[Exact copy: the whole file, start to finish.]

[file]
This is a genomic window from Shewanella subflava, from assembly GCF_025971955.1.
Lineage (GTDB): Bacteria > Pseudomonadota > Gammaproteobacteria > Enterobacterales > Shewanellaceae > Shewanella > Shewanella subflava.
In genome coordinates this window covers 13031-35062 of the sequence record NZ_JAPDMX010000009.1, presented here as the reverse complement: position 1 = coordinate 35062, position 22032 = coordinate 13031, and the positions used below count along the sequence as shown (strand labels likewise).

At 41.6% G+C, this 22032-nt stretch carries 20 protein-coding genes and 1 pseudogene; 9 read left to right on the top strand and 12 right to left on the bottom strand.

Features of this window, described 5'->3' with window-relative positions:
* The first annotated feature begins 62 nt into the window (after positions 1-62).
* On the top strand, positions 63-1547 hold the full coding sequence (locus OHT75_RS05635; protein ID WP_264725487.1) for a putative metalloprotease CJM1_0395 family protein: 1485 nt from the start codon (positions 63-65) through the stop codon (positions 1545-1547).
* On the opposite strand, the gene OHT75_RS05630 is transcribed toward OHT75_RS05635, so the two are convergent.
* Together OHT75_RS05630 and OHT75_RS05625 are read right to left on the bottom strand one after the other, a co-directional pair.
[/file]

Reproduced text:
This is a genomic window from Shewanella subflava, from assembly GCF_025971955.1.
Lineage (GTDB): Bacteria > Pseudomonadota > Gammaproteobacteria > Enterobacterales > Shewanellaceae > Shewanella > Shewanella subflava.
In genome coordinates this window covers 13031-35062 of the sequence record NZ_JAPDMX010000009.1, presented here as the reverse complement: position 1 = coordinate 35062, position 22032 = coordinate 13031, and the positions used below count along the sequence as shown (strand labels likewise).

At 41.6% G+C, this 22032-nt stretch carries 20 protein-coding genes and 1 pseudogene; 9 read left to right on the top strand and 12 right to left on the bottom strand.

Features of this window, described 5'->3' with window-relative positions:
* The first annotated feature begins 62 nt into the window (after positions 1-62).
* On the top strand, positions 63-1547 hold the full coding sequence (locus OHT75_RS05635; protein ID WP_264725487.1) for a putative metalloprotease CJM1_0395 family protein: 1485 nt from the start codon (positions 63-65) through the stop codon (positions 1545-1547).
* On the opposite strand, the gene OHT75_RS05630 is transcribed toward OHT75_RS05635, so the two are convergent.
* Together OHT75_RS05630 and OHT75_RS05625 are read right to left on the bottom strand one after the other, a co-directional pair.